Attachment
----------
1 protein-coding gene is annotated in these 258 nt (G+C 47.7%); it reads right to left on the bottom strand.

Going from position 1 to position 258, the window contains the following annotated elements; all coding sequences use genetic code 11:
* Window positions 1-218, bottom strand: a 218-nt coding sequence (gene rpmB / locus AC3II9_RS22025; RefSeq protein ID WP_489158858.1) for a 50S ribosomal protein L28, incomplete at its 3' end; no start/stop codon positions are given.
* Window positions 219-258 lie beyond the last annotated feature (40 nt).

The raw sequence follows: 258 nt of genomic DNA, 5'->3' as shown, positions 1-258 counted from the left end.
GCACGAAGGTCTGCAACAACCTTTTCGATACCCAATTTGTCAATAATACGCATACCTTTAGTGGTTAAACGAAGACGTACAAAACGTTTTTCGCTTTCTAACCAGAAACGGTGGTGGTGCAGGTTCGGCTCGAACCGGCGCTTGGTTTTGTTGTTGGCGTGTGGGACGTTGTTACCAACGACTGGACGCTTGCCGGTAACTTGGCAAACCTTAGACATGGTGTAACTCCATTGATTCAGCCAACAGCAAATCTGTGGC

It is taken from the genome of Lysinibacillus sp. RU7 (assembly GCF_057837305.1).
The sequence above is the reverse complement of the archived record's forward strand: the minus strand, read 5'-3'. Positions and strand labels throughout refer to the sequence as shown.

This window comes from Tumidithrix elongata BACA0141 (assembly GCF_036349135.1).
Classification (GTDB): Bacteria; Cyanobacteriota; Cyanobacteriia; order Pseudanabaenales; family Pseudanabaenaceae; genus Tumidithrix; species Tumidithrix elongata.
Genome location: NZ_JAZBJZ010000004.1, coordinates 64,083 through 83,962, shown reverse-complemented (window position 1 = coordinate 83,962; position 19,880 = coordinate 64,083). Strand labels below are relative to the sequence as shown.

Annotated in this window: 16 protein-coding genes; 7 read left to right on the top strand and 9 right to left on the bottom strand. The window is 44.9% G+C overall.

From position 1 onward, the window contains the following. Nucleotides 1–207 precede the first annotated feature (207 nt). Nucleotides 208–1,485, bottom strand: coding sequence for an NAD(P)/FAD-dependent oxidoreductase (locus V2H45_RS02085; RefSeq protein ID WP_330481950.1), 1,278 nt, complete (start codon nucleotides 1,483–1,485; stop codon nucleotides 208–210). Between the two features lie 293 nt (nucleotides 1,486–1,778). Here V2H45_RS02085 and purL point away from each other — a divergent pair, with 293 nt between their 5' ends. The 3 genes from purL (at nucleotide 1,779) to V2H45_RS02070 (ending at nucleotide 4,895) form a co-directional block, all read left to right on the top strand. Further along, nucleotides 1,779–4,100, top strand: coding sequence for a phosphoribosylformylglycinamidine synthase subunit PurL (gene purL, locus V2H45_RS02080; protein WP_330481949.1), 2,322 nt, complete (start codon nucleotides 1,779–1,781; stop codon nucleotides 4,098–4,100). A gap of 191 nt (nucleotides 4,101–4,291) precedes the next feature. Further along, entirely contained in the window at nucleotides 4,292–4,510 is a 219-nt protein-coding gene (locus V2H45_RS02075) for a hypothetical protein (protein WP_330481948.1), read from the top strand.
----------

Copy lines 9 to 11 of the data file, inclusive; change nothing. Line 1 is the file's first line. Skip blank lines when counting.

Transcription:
This window comes from Tumidithrix elongata BACA0141 (assembly GCF_036349135.1).
Classification (GTDB): Bacteria; Cyanobacteriota; Cyanobacteriia; order Pseudanabaenales; family Pseudanabaenaceae; genus Tumidithrix; species Tumidithrix elongata.
Genome location: NZ_JAZBJZ010000004.1, coordinates 64,083 through 83,962, shown reverse-complemented (window position 1 = coordinate 83,962; position 19,880 = coordinate 64,083). Strand labels below are relative to the sequence as shown.